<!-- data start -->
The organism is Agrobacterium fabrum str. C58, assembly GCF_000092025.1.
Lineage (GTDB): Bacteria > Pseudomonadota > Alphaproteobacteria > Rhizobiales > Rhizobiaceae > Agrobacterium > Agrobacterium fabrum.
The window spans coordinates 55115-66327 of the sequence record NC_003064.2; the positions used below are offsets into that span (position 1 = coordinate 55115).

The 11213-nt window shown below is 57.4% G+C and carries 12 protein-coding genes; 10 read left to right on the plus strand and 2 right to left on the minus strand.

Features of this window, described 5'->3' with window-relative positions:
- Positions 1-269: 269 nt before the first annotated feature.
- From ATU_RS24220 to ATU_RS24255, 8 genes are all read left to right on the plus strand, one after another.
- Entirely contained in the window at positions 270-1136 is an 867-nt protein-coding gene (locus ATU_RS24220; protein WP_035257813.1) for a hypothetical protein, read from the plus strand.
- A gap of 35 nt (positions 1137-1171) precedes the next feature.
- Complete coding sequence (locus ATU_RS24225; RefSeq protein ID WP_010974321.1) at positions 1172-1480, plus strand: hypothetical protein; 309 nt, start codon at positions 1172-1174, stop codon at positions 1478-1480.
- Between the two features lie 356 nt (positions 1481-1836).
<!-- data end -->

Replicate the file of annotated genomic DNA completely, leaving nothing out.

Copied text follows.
The organism is Agrobacterium fabrum str. C58, assembly GCF_000092025.1.
Lineage (GTDB): Bacteria > Pseudomonadota > Alphaproteobacteria > Rhizobiales > Rhizobiaceae > Agrobacterium > Agrobacterium fabrum.
The window spans coordinates 55115-66327 of the sequence record NC_003064.2; the positions used below are offsets into that span (position 1 = coordinate 55115).

The 11213-nt window shown below is 57.4% G+C and carries 12 protein-coding genes; 10 read left to right on the plus strand and 2 right to left on the minus strand.

Features of this window, described 5'->3' with window-relative positions:
- Positions 1-269: 269 nt before the first annotated feature.
- From ATU_RS24220 to ATU_RS24255, 8 genes are all read left to right on the plus strand, one after another.
- Entirely contained in the window at positions 270-1136 is an 867-nt protein-coding gene (locus ATU_RS24220; protein WP_035257813.1) for a hypothetical protein, read from the plus strand.
- A gap of 35 nt (positions 1137-1171) precedes the next feature.
- Complete coding sequence (locus ATU_RS24225; RefSeq protein ID WP_010974321.1) at positions 1172-1480, plus strand: hypothetical protein; 309 nt, start codon at positions 1172-1174, stop codon at positions 1478-1480.
- Between the two features lie 356 nt (positions 1481-1836).